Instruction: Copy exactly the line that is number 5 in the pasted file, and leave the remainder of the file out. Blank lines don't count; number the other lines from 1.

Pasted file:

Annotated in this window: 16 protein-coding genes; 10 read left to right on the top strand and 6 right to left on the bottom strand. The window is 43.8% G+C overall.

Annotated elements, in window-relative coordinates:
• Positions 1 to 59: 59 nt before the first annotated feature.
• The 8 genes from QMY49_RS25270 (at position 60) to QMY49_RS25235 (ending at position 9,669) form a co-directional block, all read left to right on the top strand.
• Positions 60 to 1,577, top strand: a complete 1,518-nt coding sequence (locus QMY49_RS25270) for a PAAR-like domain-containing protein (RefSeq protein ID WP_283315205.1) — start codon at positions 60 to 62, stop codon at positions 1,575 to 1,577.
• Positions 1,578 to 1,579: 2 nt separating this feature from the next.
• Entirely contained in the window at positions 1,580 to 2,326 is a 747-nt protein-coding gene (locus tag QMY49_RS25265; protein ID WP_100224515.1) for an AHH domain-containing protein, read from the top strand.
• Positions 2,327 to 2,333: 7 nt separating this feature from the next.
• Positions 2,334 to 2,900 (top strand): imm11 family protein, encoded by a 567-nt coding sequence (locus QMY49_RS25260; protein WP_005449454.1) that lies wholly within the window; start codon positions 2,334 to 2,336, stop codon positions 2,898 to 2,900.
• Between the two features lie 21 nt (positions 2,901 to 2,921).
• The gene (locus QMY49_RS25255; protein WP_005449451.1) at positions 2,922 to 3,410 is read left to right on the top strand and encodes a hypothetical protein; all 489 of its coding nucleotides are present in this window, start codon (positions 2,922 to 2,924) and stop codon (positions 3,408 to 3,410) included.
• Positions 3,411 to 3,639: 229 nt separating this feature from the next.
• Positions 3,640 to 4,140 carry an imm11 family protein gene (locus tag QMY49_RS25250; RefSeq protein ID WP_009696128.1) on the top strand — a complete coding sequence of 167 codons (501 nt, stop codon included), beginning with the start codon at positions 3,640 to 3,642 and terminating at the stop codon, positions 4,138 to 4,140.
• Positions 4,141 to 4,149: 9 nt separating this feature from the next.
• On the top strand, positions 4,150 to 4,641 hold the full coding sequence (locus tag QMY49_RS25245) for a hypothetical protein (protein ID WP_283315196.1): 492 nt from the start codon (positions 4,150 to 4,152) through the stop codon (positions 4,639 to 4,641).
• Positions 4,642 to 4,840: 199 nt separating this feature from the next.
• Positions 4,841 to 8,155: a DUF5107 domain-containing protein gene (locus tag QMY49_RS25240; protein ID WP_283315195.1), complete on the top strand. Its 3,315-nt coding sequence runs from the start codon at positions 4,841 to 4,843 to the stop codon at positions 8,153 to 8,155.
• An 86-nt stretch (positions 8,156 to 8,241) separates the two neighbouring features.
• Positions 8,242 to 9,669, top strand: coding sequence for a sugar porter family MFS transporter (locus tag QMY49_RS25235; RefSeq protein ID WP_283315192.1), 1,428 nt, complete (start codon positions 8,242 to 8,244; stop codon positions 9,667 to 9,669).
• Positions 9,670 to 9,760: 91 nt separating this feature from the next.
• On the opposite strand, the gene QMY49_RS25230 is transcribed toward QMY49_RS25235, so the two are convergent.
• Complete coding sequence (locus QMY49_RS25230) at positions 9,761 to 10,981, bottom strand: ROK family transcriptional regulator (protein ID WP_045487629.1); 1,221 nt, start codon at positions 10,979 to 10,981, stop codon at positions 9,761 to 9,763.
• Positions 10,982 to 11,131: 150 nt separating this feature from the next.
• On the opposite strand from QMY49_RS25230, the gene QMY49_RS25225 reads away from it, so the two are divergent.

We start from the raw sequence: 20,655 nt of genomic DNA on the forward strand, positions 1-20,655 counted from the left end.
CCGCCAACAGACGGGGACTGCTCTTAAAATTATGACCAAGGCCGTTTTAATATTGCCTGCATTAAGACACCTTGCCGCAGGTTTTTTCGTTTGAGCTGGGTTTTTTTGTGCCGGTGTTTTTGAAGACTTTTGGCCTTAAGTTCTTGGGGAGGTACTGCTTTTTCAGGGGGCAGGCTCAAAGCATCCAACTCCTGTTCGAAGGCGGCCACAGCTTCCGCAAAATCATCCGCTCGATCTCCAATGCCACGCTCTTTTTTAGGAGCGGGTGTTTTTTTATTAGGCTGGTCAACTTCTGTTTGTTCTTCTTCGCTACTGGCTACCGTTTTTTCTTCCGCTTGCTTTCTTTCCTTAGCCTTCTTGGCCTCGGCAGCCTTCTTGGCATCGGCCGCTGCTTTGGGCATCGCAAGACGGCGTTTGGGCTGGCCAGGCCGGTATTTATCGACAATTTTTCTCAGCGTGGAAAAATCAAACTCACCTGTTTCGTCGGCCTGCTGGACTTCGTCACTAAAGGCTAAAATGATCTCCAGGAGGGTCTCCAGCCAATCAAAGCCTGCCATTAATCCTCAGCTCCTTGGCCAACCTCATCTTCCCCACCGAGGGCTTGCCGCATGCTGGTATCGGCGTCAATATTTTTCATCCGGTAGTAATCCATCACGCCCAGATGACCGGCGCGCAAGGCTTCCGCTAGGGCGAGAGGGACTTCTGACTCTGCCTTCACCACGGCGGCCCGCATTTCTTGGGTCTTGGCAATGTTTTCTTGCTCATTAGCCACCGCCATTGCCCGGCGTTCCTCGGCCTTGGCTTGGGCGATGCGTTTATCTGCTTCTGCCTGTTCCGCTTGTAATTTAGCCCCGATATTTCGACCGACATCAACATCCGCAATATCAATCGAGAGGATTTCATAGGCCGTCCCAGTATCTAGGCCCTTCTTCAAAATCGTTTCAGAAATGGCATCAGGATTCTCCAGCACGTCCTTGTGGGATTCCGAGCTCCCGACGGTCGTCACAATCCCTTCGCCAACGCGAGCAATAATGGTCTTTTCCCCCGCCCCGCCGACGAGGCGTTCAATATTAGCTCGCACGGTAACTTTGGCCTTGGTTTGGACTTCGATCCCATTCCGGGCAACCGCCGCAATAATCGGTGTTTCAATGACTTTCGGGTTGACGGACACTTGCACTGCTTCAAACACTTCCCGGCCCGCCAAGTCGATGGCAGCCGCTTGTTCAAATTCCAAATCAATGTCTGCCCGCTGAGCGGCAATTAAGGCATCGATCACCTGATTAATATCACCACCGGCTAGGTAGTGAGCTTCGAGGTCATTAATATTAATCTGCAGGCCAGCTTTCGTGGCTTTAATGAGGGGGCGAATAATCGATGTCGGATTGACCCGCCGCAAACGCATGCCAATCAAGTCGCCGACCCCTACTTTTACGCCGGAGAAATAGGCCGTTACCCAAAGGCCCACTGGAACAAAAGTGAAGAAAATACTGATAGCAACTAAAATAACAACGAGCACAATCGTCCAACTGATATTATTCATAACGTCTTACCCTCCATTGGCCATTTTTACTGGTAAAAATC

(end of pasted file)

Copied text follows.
• Positions 60 to 1,577, top strand: a complete 1,518-nt coding sequence (locus QMY49_RS25270) for a PAAR-like domain-containing protein (RefSeq protein ID WP_283315205.1) — start codon at positions 60 to 62, stop codon at positions 1,575 to 1,577.